Victims of modern slavery walk through the doors of St Chrysostom’s Church week by week. Not far from us the Medaille Trust, with whom we have a special relationship, does outstanding work in helping such people. Recently we’ve begun an English language class at Church on a Monday and Friday afternoon especially focusing on victims of human trafficking. It has proved popular and useful.
Whether we call it human trafficking or modern slavery it is, at the core, slavery. There are an estimate 20 million people in slavery in the world today. The British Government estimates that there are over 13,000 people in slavery in Britain today.
A typical story from our area is of a young woman promised a better life in England who was smuggled into England on what she discovers are false papers which are taken from her. She is told she owes a large amount of money to those who gave her the papers and must therefore be involved in their sex trade. With help she escapes to a safe house in another city. Then begins the long work of building new life and new hope. A couple of month’s ago we told of another story of slavery in Britain we had come across from a young man who came to church have a look at: Jakub’s story.
In the late 1800s Josephine Butler, a devout Anglican and woman of prayer, was also a courageous Victorian feminist and a tireless campaigner for women’s rights. In particular, from her home in Liverpool, she worked for women forced into slavery and prostitution through desperate circumstances. She opened her home to them. She campaigned for resources to help them, and for legislation to support them. She has been called the ‘Patron Saint of Prostitutes.’ Her example is an inspiration to today’s church, sadly often preoccupied with its internal business, to make a stand for those forced into slavery, especially those forced into the sex trade. (Josephine Butler is commemorated in the Church of England on May 30th)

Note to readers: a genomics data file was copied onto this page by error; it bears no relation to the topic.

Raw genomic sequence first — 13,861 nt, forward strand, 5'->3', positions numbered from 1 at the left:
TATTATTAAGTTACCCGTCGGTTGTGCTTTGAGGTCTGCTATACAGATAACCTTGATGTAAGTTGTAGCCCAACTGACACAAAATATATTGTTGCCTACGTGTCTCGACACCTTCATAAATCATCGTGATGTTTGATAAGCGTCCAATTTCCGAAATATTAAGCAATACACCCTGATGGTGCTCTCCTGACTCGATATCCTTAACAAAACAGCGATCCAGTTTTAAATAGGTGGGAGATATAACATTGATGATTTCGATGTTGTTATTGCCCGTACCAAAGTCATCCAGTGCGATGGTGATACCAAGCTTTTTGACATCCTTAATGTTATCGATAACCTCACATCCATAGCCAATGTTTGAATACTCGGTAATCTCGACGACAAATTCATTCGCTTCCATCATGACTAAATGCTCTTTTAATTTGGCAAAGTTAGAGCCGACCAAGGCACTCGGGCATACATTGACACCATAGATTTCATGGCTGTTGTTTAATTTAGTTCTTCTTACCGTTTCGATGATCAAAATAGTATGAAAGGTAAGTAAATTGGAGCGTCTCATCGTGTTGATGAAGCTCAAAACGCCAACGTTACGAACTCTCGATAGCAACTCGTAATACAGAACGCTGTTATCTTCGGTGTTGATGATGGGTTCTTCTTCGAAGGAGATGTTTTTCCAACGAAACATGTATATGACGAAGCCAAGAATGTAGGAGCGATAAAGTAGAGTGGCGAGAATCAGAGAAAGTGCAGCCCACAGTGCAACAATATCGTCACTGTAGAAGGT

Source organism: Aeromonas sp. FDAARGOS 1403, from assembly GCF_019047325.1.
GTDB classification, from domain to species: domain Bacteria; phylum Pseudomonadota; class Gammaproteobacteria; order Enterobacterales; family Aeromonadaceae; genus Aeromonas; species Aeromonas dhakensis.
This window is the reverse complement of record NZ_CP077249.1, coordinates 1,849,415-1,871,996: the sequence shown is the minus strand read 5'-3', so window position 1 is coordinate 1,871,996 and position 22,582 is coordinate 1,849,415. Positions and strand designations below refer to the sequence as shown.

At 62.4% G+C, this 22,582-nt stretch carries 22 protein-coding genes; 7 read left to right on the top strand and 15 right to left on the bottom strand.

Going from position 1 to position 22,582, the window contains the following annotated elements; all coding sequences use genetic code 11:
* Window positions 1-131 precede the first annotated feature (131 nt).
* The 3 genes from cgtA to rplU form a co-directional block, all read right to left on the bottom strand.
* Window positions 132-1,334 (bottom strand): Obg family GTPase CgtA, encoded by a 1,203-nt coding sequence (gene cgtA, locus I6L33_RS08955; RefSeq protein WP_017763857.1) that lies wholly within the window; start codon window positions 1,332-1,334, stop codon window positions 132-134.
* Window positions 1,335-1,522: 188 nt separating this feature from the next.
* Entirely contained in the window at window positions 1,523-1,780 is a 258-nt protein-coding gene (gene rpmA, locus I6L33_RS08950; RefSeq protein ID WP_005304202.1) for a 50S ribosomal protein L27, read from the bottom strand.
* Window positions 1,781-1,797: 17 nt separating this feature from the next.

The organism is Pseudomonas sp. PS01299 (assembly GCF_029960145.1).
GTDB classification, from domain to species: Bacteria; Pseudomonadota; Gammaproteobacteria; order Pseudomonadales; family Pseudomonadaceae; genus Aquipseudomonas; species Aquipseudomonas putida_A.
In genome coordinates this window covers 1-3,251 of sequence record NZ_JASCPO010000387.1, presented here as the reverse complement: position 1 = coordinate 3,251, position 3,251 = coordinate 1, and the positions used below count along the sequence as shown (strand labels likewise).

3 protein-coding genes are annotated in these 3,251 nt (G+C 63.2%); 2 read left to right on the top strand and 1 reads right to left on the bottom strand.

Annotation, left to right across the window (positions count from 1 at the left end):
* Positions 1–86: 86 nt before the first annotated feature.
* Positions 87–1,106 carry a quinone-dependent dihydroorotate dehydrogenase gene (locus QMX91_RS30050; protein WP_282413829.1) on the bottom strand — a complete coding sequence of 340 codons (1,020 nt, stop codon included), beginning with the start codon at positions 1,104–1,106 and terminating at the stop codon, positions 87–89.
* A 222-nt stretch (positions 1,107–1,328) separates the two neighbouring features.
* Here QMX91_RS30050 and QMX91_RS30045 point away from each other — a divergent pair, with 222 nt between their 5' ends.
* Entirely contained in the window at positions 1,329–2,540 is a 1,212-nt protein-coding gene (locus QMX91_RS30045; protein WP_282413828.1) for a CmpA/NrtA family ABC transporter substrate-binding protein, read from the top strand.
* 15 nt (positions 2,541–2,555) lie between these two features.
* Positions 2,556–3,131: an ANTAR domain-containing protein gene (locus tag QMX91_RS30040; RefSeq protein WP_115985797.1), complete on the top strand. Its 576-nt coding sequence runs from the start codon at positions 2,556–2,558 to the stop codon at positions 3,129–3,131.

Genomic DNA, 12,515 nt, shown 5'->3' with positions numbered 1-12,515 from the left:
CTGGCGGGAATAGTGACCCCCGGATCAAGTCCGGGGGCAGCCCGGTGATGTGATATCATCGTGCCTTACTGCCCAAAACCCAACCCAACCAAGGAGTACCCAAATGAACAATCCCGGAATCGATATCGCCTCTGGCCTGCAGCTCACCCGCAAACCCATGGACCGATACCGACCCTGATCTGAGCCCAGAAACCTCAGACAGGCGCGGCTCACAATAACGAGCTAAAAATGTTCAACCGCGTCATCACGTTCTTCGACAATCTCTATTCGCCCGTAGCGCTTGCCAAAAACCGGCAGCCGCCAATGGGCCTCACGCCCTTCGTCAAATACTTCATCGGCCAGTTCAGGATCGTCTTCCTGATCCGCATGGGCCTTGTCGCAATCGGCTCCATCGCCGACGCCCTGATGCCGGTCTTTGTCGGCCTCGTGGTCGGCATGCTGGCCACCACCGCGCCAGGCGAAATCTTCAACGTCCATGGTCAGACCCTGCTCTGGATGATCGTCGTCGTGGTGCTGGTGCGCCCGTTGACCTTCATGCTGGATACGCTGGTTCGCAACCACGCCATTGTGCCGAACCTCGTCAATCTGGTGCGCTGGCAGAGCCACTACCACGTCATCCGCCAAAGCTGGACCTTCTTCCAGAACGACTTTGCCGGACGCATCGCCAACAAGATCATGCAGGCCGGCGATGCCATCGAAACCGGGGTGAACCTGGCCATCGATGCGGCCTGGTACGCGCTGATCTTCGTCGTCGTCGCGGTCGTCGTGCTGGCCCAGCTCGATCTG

What can we do? Like Josephine Butler we can
- inform ourselves of the facts,
- we can support agencies like the Medaille Trust tackling the issue
- we can encourage people of influence to bring about change.
- we can volunteer to help, say in supporting our language class in little ways.
- Josephine Butler’s work was grounded in prayer. We can pray for social justice for all, and particularly for those locally seeking new lives.
- We can Ask the Question: Are these products we use slave free?
The Collect used to commemorate Josephine Butler:
God of compassion and love,
by whose grace your servant Josephine Butler
followed in the way of your Son
in caring for those in need:
help us like her to work with strength
for the restoration of all to the dignity
and freedom of those created in your image;
through Jesus Christ our Saviour.